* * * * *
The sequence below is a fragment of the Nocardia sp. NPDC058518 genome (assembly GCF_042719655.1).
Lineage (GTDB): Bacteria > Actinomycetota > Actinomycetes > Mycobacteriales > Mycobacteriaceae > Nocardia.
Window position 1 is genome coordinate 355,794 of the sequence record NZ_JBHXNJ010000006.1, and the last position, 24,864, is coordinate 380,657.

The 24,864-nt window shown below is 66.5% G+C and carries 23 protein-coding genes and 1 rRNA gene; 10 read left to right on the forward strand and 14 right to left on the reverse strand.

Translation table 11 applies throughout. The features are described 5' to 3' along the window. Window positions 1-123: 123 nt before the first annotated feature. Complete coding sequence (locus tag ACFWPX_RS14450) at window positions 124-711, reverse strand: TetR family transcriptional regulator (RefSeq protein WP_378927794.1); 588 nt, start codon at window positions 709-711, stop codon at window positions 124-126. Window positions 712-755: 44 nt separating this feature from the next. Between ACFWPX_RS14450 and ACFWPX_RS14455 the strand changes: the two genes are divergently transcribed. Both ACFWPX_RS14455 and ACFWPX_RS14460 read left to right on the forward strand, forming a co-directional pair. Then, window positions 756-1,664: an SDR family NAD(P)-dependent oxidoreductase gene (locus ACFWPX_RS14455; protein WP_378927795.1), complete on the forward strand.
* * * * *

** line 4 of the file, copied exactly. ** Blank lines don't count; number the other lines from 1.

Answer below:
The 24,864-nt window shown below is 66.5% G+C and carries 23 protein-coding genes and 1 rRNA gene; 10 read left to right on the forward strand and 14 right to left on the reverse strand.